A London-based property firm has been ordered to pay back 70% of their profits gained from renting poorly converted flats in an unlicensed house in multiple occupation (HMO) in north-west London.
Camden Council obtained a Rent Repayment Order from Finchley Properties Ltd, requiring them to hand back more than £60,000 in rent received between March and November 2017 for flats on Finchley Road, NW3 that were unlicensed.
The First Tier Tribunal Property Chamber (Residential Property) in Alfred Place, WC1, made the decision but the exact amount is still to be determined.
The tribunal ruled in Camden’s favour as they determined that the company had committed an offence by managing an unlicensed HMO contrary to section 72 of the Housing Act 2004.
One tenant has been moved out of the property, while Finchley Properties Ltd are complying with an improvement notice served by Camden Council to address the raft of serious issues which left the property in an unfit state. They have also now applied for an HMO licence.
The unlicensed HMO was discovered a year ago following a complaint of severe dampness. The property, which had been converted twice, failed to meet building regulations and included three flats that had been created without planning permission.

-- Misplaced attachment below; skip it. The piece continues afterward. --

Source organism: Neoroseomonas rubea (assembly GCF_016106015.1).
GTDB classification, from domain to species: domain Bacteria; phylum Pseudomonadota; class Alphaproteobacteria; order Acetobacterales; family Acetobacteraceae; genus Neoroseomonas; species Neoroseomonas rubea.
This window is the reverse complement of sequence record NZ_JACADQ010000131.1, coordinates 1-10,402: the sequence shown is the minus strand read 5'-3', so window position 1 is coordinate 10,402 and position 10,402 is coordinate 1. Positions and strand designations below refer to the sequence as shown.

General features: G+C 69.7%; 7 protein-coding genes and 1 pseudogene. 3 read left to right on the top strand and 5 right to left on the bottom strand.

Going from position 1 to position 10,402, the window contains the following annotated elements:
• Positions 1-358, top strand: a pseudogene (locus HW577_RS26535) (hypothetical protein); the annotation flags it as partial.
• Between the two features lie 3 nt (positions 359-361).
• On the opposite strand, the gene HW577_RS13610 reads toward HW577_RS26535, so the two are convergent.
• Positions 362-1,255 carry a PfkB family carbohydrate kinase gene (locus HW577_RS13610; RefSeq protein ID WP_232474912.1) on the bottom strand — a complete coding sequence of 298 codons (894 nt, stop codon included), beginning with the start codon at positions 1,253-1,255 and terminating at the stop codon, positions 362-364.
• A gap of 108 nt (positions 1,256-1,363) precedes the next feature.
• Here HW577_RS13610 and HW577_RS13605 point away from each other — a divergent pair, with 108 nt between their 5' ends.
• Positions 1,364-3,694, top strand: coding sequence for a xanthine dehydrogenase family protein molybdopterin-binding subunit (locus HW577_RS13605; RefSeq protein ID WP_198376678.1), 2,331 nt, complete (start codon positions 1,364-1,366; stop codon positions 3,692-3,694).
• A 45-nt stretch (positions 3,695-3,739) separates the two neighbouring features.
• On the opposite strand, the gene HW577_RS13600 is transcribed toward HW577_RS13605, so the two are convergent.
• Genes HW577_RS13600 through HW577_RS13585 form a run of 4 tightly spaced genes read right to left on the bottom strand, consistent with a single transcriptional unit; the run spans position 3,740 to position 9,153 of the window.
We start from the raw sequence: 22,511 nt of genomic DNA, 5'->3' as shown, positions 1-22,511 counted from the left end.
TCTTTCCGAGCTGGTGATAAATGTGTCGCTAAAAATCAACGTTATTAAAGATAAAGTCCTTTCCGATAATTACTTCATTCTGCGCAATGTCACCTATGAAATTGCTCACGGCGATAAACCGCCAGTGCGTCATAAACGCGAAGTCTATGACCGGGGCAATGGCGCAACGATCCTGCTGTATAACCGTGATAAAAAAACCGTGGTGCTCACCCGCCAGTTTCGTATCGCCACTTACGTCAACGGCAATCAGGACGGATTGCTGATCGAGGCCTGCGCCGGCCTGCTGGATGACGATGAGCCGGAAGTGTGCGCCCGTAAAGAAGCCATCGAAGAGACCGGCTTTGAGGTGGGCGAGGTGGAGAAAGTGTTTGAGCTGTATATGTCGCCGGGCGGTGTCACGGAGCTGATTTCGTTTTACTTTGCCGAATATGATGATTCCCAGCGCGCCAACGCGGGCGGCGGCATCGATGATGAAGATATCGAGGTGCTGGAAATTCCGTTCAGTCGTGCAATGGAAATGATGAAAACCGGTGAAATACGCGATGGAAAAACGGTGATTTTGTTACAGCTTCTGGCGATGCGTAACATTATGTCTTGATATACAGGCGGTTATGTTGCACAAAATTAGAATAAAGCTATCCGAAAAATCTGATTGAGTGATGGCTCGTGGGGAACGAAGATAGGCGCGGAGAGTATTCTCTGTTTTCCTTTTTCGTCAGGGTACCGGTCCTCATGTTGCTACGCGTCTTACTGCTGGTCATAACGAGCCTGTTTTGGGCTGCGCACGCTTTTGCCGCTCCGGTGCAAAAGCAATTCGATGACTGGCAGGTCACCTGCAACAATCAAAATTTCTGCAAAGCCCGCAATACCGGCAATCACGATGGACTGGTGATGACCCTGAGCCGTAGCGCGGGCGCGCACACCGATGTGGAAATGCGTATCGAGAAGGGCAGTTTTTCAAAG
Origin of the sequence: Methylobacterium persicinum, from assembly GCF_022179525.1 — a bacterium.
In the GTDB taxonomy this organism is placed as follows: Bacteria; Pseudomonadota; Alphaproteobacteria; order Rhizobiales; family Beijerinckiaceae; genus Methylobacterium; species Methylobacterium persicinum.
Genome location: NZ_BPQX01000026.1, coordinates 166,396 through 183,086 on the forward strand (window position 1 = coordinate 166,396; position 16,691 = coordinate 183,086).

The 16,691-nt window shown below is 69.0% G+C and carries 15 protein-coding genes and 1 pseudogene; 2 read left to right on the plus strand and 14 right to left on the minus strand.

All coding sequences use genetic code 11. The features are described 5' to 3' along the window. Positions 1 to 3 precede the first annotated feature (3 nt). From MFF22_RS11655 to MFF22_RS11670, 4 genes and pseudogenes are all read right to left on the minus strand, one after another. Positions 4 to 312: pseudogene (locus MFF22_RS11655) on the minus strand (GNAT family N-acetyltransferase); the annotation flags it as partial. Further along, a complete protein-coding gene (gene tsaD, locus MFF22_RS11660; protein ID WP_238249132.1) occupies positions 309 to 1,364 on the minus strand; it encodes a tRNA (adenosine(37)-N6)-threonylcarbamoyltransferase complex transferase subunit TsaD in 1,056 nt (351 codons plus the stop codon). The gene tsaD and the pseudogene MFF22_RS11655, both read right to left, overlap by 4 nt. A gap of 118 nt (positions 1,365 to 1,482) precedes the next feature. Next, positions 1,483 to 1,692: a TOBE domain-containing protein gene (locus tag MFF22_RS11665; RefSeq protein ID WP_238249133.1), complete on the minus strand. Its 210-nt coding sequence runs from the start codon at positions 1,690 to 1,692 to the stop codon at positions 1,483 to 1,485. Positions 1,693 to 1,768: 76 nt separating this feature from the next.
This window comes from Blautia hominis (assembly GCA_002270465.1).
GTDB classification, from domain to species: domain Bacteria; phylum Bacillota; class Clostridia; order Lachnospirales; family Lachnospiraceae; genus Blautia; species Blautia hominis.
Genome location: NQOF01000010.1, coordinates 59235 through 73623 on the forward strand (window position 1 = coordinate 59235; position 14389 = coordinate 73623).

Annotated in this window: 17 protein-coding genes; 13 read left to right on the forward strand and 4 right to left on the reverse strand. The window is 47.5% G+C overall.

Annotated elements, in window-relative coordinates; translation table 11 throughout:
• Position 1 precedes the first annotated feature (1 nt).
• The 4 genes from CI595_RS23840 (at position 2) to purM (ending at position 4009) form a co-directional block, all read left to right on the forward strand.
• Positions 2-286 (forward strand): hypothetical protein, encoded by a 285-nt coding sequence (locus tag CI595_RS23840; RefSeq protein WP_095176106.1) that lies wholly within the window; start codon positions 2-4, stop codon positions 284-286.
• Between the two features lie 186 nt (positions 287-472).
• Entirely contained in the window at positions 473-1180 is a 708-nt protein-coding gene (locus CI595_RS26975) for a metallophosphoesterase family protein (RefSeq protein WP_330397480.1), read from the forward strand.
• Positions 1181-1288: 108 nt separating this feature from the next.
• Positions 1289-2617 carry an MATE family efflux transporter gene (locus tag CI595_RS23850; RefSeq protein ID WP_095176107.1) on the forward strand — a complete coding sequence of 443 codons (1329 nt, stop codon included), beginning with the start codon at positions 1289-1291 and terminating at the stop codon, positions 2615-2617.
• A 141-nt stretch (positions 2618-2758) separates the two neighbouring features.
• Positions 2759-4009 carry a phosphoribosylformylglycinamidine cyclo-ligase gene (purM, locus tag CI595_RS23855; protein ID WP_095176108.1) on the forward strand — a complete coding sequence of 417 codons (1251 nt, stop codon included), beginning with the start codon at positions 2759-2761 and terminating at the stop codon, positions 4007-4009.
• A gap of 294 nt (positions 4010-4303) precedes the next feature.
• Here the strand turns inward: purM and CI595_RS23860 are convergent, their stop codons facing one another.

Environmental health officers also prohibited two of the flats from future use as they were found to lack adequate levels of natural light.
Cllr Meric Apak, head of Better Homes at Camden Council, said: “This truly was a house of horrors. Filthy walls rotting with damp. Gaping holes in the celling. Exposed wires and electrics.
“HMO licensing exists to stops situations like this existing and escalating out of control. Landlords and lettings agents need to play by the rules and ensure if they running an HMO it is properly licensed. We can then work with them in turn to ensure the property is properly maintained for the good of its tenants.”